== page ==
Some years ago, a charismatic entrepreneur started a low-cost airline to reinvent the flying experience. With its hub at an underserved New York-area airport, the upstart carrier became the talk of the industry — and grew so fast that in a few years it ranked as fifth-largest. Its founder was lauded as a visionary.
JetBlue Airways Corp.? Actually, it was now-defunct People Express Airlines, which like JetBlue enjoyed meteoric growth in its early years. After JetBlue's meltdown at JFK Airport during a Valentine's Day ice storm, which left hundreds of passengers stuck on planes for as much as 11 hours, the parallels are even more striking: At both, rapid expansion outstripped management's ability to keep everything together.
JetBlue's executives were clearly chastened by the experience. Chief Executive David Neeleman said afterwards he was "sorry and embarrassed," assuring customers "it will never happen again." But industry insiders believe the JFK debacle was inevitable. After seven years of nearly unbridled growth, the $2.4 billion carrier was slow to upgrade operational systems that could have minimized the problems. "They can't keep running off a legal pad and No. 2 pencil," says a longtime industry executive.
JetBlue's fortunes started to unravel when it lost $32 million in the first quarter of 2006 because of rising fuel costs and moves into new markets. Neeleman cut costs and was back in the black by the next quarter. But the result, say industry insiders, was that necessary upgrades to its systems weren't completed, leaving the airline unable to juggle flight delays like the ones at JFK.
Already overburdened crew scheduling systems failed, so flight crews weren't rerouted to their next assignment. The reservation and call-center systems still haven't been updated, some say. JetBlue "may have been too aggressive in cutting costs," says Ray Neidl, a Calyon Securities usa Inc. analyst. A JetBlue spokeswoman attributes the problems to human error. "I wouldn't say our systems failed," she says.
For now, no one thinks JetBlue will go the way of People, which was forced to offload assets in 1987 after its disastrous acquisition of Frontier Airlines. New York-based JetBlue, with $699 million in cash, has a far stronger balance sheet. Equally important, the carrier has started easing off its growth plans. Last December, Neeleman pushed back delivery of 36 Embraer and Airbus jets until the next decade, though he's on the hook for 22 planes this year.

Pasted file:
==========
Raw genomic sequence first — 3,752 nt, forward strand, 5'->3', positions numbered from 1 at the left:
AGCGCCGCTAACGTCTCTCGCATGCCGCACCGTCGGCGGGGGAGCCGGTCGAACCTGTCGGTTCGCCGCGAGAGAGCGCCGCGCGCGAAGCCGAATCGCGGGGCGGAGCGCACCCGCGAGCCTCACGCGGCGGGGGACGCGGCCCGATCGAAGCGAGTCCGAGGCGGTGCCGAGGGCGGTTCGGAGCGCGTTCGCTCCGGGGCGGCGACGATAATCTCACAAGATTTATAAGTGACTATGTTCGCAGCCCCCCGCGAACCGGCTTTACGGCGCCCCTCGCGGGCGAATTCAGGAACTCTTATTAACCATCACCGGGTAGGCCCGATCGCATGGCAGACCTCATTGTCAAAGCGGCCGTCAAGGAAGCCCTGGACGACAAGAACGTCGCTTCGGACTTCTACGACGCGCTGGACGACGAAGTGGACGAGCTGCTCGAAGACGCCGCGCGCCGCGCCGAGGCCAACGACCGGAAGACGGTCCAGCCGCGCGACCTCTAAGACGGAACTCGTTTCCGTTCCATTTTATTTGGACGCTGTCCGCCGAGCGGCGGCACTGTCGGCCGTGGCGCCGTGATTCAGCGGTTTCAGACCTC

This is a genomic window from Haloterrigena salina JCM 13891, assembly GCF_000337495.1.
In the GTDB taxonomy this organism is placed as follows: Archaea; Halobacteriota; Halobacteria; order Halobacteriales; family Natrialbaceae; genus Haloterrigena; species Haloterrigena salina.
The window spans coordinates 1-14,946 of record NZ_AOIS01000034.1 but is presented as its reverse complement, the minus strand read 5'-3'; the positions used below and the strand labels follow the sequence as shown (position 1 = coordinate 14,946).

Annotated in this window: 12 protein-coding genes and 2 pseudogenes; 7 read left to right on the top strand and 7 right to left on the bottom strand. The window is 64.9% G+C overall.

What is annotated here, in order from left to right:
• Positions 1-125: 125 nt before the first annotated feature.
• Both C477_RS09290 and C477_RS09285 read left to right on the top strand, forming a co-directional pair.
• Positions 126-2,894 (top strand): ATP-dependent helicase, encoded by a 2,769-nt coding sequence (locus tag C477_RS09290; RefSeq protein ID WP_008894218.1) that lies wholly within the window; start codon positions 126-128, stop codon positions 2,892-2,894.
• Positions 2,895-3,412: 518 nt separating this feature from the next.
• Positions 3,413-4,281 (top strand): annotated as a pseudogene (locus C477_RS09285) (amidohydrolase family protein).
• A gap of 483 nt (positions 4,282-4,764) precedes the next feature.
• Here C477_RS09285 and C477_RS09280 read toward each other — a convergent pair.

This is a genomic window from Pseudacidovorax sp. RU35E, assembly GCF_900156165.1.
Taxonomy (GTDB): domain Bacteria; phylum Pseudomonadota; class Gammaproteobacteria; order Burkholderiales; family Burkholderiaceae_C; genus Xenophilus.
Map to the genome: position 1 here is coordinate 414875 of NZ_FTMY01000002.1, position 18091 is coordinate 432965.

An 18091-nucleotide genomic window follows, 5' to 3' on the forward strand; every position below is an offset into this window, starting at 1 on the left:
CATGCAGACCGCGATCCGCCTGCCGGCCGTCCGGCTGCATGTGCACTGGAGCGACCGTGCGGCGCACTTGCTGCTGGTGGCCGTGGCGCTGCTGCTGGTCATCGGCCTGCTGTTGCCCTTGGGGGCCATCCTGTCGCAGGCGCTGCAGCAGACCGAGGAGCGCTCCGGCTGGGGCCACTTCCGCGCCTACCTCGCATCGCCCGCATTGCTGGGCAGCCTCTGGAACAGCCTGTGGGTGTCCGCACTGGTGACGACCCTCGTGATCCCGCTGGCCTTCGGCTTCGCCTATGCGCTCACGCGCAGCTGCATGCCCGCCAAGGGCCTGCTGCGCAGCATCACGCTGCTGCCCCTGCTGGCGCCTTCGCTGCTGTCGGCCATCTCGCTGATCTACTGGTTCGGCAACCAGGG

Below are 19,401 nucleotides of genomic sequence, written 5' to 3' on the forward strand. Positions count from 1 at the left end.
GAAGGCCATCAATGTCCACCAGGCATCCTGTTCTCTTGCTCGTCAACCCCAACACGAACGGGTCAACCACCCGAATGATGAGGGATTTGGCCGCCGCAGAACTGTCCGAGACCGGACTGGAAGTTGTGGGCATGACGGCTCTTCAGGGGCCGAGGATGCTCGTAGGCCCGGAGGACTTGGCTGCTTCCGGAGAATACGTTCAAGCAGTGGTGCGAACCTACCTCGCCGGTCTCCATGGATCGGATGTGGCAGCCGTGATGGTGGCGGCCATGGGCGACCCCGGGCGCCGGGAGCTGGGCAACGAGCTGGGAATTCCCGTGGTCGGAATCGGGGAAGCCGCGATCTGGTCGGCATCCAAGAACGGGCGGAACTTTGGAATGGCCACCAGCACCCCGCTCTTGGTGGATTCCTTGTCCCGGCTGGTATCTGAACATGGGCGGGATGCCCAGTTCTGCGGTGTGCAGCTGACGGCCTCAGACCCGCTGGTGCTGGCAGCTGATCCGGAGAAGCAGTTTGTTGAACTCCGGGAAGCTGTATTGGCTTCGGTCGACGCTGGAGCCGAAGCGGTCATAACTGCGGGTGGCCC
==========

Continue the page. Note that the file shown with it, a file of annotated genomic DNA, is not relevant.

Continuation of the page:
Still, analysts believe JetBlue will face more headwinds than in its first seven years, when major carriers were in bankruptcy and too weak to defend their turf. To keep growing, the carrier needs to expand outside its New York stronghold, and analysts think few areas are left. "They've got a lot of planes on order, and there aren't many markets you can throw 150-seat airplanes into," says aviation consultant Mike Boyd.
What's more, its current fleet will soon need costly maintainance, expenses that JetBlue may be underestimating. Nonunion pilots could be an issue as well. JetBlue recruited them with stock options that more than made up for below-average pay and longer work hours. But with the stock now 60% off its 2003 high, pilots may feel the pinch. "I wouldn't be surprised to see union organizing later this year," says consultant Stuart Klaskin. So JetBlue must deal with its growing pains or risk going the way of People Express.